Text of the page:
You can identify tagines suitable for cooking as those that have
no painting or engraving, especially on the base. Cooking tagines
are generally plain terracotta , and are glazed inside and out,
on the base and lid. (see our large 35 cm terracotta cooking tagine)
Some cooking tagines have a small amount of paint decoration on
the outside of the lid. (See our medium terracotta cooking tagine)
BEFORE FIRST USING YOUR COOKING TAGINE
Soak in water for 24 hrs. Coat inside with olive oil & put
into a cold oven. Set temperature @ 100C and leave in for 1.5
hours. The tagine is now ready for use
EACH TIME YOU COOK
Soak your cooking tagine in water for 24 hours before you use
Warm the base up slowly over a low flame, and don't subject your
tagine to intense temperature changes (don't place a hot tagine
on a cold surface) . Once hot enough, fry onions, Spice Bazaar
spices and meat briefly, add vegetables (timing varies according
to recipe being used), then add your liquid. Put on the lid and
leave it to simmer for as long as required. Check occasionally,
stirring and adding more liquid if necessary. Traditionally tagines
are long, slow cooked, full flavoured dishes which melt in the
mouth when served, so don't rush the process. Serve your tagine
direct to the table with Fruit & Nut Cous Cous and Mint Tea.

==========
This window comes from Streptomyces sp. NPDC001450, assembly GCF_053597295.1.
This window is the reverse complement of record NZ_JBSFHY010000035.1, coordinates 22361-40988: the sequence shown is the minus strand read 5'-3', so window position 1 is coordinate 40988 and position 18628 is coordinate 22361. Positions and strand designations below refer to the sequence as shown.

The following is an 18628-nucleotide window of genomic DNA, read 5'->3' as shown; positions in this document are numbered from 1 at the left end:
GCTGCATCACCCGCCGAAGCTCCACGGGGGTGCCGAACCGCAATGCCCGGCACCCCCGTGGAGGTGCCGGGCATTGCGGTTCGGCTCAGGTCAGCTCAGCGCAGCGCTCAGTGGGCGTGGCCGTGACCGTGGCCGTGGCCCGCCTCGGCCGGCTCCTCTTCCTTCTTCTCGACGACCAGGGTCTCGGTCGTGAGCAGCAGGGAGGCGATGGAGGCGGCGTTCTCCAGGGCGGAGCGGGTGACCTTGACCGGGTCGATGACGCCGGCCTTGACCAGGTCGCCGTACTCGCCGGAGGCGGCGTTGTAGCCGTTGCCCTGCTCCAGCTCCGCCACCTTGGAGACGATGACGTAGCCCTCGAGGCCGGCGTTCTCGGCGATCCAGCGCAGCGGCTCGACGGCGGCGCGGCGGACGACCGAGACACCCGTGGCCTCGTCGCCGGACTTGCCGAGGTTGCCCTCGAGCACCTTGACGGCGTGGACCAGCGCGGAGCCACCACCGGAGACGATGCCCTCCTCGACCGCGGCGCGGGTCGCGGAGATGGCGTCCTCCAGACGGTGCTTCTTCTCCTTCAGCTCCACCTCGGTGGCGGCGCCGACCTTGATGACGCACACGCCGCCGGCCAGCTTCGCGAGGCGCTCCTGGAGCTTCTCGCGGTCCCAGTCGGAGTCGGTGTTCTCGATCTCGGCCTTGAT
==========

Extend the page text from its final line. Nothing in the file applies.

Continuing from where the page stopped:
CARE OF YOUR TAGINE.
Cooking tagines can be used on a low stovetop flame, in an oven,
over coals, in a Weber BBQ, or on an electric stovetop with a
Always hand wash your tagine after use, never put it in the dishwasher.
Don't change the temperature dramatically : warm it up slowly,
and don't place a hot tagine on a cold surface.
Don't rush the cooking process, long and slow is they key. Don't
be tempted to turn up the heat to hurry things along..
WHAT IS A TAGINE?
Tagine is the Moroccan word that refers to both the conical shaped
slow cooking pot, and also to the food prepared in it. The shape
preserves the moisture in food while cooking, and also creates
a circulation within the dish, infusing the food with spices and
flavours. Typically Moroccans' love sweet and savoury flavors
in the same dish, such as
Mrouziya (Honeyed Lamb) or feature meat or poultry gently simmered
with vegetables, olives, preserved lemons, garlic and wonderful
spice blends like Ras El Hanout, Baharat or Moroccan La Kama.
We think that cooking in a Moroccan tagine somehow gives our dishes
an indescribable ''extra' flavour.
ENJOYING MOROOCAN FOOD AT THE SPICE
BAZAAR TAGINE COOKING CLASS
Serving tagines can't be used with heat, but can be used
to present a stunning meal at a dinner party. Pile up your prepared
couscous on the base, then top with your cooked tagine/curry,
drizzling the sauce over so that it soaks into the couscous. What
a fabulous way to present a delicious meal.